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Blue with a tinge of yellow

Literature 2024-05-27, 12:27am


Sudhirendar Sharma

Sudhirendar Sharma

With mercury touching a searing high, swimming pools are back in business. Who would not love to be in blue waters at this time? Barring early afternoons, cooling off in the pool anytime during the day is a bliss, be it in fancy star hotels or pocket-friendly neighborhood pools. But swimmers often wonder if swimming in other people’s pee in the pool is worth the risk. Curiously, no one has ever claimed not to have emptied one's bladder in a pool. After all, when you gotta go, you gotta go! 

The best option is to feign ignorance, counting it as a hidden price for a big comfort. After all, pee is over 95 percent water, and the remainder gets diluted to have any serious effect. Celebrated writer Khushwant Singh found pee silent in swimming pools (as p in psychology) where its diluted presence is silently ensured. A 2012 study published in the International Journal of Aquatic Research and Education had reported that about 19 per cent of people admitted to having peed in a pool. Clearly, an underestimation but good for us. 


Blue with a tinge of yellow

To pee or not to pee in a pool is subjective, only the bladder can take the final call. Pee may not be as bad as we might think, however. A British naturopath John W. Armstrong had cured himself by treating 'on nothing but urine and tap water' for 45 days. In urine, he had discovered a system of alternate medicine that his family had long been practicing for treating minor stings and cuts, and which even the Bible prescribed: 'drink waters out of thine own cistern and running waters out of thine own well'.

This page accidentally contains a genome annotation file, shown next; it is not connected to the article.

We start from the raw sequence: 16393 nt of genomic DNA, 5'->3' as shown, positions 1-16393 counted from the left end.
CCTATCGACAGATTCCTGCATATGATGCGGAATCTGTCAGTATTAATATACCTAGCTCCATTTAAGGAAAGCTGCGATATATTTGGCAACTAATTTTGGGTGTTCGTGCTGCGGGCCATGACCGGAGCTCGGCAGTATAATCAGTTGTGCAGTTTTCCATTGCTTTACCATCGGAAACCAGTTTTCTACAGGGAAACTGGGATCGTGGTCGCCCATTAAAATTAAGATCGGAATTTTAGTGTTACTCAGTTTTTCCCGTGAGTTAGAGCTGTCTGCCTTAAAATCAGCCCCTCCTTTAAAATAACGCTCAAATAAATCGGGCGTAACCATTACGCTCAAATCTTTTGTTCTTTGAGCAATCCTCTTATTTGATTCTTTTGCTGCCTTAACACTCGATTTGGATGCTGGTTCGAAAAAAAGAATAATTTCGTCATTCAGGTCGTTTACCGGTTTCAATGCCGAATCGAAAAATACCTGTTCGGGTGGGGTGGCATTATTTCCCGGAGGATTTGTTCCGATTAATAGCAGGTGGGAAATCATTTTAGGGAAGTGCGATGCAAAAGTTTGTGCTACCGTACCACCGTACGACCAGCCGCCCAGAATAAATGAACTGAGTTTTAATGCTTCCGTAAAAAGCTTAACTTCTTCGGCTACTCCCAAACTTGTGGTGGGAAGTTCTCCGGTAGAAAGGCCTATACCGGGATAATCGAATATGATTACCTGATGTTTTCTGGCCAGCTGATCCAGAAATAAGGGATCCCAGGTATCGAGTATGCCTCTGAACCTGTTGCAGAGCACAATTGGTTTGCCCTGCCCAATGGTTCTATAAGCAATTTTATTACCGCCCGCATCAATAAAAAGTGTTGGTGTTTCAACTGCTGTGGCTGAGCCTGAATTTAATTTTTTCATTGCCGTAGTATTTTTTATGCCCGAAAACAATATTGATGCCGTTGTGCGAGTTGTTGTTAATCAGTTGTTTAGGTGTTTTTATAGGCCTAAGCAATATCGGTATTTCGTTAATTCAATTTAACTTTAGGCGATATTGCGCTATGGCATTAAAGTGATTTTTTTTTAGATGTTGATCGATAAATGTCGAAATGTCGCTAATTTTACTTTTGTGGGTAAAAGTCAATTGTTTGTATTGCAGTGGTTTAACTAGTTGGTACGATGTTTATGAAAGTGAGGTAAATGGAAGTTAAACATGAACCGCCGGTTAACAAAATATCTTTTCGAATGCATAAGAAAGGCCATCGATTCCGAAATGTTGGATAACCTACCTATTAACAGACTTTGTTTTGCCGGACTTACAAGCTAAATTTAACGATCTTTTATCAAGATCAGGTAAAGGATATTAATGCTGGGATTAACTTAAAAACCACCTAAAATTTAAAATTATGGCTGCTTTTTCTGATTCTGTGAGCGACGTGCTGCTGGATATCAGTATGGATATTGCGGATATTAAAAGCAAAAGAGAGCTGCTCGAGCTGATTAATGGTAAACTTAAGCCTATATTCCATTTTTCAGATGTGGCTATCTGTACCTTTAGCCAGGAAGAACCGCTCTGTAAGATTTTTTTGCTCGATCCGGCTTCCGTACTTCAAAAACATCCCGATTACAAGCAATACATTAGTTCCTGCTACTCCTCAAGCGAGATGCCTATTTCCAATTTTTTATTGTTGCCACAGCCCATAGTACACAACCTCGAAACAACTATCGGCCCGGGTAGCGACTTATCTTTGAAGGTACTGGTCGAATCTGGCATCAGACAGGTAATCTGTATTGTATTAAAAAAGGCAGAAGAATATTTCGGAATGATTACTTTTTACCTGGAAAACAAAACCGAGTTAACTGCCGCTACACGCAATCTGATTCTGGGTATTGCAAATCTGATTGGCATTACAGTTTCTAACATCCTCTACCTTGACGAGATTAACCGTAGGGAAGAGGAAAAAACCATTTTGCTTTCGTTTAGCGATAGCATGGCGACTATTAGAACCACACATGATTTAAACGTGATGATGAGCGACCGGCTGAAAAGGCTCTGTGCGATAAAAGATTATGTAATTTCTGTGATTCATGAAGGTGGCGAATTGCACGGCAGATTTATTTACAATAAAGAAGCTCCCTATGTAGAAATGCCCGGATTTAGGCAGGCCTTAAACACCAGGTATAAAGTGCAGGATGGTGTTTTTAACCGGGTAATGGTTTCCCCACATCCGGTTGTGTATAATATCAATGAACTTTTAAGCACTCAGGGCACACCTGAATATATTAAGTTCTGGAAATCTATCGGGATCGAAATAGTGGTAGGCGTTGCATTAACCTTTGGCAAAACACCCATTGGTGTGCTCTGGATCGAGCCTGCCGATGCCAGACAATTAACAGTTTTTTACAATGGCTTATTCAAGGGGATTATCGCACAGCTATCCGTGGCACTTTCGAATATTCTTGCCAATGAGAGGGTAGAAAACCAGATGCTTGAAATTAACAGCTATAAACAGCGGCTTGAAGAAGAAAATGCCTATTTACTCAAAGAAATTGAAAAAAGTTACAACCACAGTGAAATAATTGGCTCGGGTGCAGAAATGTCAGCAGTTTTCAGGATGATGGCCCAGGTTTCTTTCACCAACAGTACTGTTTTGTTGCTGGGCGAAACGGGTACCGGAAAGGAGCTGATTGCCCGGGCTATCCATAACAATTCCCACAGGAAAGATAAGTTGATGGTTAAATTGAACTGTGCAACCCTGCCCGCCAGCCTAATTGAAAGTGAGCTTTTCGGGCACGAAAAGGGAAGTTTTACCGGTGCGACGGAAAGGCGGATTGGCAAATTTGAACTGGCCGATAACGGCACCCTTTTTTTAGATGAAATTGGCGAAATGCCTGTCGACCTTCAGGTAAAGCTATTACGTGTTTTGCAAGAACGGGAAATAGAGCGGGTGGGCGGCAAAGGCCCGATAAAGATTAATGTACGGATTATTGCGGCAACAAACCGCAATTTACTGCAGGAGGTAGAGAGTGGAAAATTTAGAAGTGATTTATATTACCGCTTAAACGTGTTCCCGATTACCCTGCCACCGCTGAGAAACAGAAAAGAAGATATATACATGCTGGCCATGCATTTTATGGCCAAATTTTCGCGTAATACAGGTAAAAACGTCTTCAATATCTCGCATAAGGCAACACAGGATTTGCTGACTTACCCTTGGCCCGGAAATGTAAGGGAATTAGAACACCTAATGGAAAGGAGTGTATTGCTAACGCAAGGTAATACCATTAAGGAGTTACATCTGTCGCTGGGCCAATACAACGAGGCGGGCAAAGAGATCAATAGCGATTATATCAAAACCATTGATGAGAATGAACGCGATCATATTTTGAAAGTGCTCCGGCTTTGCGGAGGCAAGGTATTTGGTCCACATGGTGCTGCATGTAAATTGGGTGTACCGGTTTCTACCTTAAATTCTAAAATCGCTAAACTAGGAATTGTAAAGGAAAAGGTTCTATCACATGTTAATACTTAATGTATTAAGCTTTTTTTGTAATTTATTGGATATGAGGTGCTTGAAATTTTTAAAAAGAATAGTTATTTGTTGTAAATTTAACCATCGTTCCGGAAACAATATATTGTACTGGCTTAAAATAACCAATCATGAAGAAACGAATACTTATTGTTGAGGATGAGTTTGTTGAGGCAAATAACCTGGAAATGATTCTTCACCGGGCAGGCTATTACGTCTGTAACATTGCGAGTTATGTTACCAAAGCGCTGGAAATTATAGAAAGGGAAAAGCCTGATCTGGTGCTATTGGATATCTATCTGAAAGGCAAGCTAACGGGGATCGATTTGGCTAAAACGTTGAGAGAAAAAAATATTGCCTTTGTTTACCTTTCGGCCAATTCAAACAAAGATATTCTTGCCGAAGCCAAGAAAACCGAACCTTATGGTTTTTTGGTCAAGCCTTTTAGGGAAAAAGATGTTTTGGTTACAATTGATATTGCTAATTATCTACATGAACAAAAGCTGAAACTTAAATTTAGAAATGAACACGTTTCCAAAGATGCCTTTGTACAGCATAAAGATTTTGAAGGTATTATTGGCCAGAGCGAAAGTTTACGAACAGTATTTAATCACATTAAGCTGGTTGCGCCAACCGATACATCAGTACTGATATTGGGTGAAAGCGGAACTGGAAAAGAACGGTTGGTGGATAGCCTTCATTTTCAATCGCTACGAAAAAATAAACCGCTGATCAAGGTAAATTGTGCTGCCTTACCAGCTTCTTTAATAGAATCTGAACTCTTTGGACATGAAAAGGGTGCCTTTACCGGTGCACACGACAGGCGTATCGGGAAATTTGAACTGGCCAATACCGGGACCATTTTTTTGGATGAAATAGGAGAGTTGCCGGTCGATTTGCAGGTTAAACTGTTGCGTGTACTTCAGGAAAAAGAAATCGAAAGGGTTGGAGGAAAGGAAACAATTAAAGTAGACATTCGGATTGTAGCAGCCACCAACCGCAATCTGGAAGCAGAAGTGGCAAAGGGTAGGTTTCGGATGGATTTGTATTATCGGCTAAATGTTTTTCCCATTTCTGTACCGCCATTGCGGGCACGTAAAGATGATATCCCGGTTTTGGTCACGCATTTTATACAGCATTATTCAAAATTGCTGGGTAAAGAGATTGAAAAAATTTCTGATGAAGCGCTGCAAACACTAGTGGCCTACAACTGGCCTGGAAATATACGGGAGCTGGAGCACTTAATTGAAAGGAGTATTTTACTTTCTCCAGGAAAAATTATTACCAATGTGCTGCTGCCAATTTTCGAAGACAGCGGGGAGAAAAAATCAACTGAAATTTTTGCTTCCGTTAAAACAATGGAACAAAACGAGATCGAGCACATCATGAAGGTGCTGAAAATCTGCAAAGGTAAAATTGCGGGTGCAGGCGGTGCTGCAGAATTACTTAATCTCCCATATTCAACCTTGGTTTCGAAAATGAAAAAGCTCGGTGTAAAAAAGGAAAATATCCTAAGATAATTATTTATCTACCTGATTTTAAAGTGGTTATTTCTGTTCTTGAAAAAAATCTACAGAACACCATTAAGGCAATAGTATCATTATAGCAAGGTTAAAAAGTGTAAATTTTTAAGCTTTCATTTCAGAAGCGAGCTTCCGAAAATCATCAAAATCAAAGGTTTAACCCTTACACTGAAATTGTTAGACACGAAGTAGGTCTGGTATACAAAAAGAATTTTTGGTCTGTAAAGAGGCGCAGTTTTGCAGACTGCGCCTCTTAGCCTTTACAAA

In his hugely popular book 'The Water of Life', published in 1944, Armstrong had literally advised his readers not to be pissed off, but instead cajoled them tu pee aur jee - drink and live longer. It gained credence with politicians and celebrities, as much with ordinary souls. While former Indian Prime Minister Morarji Desai added a political tinge to his own perfect medicine, the British actress Sarah Miles immunized herself against allergies for being on her own urine dose for over thirty years.

Having tasted thine own waters, Desai even went to the extent of suggesting pee to be the perfect medical solution for the millions of countrymen who could not afford medical treatment. Not without reason as Shivambu Kalpa, a treatise on the pharmaceutical value of urine, propounds it as an acceptable practice across several societies. Ancient Chinese documents describe benefits of drinking one’s own urine, and people in Africa and the Americas have long used urine for various medical conditions.    

Its medicinal value withstanding, the creative aspect of pee has been explored in Bollywood blockbuster '3 Idiots' where pee only helps to hydrate the screenplay. The very idea of innovation in the script is pitched around this universal saline excretion, which is a good conductor of electricity. Pee is so creatively woven into the script that for once the Hindi-challenged character of Chatur Ramalingam's struggle to find a place for mutra visarjan (urination) through the 180-minute entertainer lands him in real trouble. 

All considered, I have renewed my swimming pool membership.

(Dr. Sudhirendar Sharma is a writer and researcher specializing in Development issues. He is based in New Delhi, India)

First published in Outlook on May 26, 2024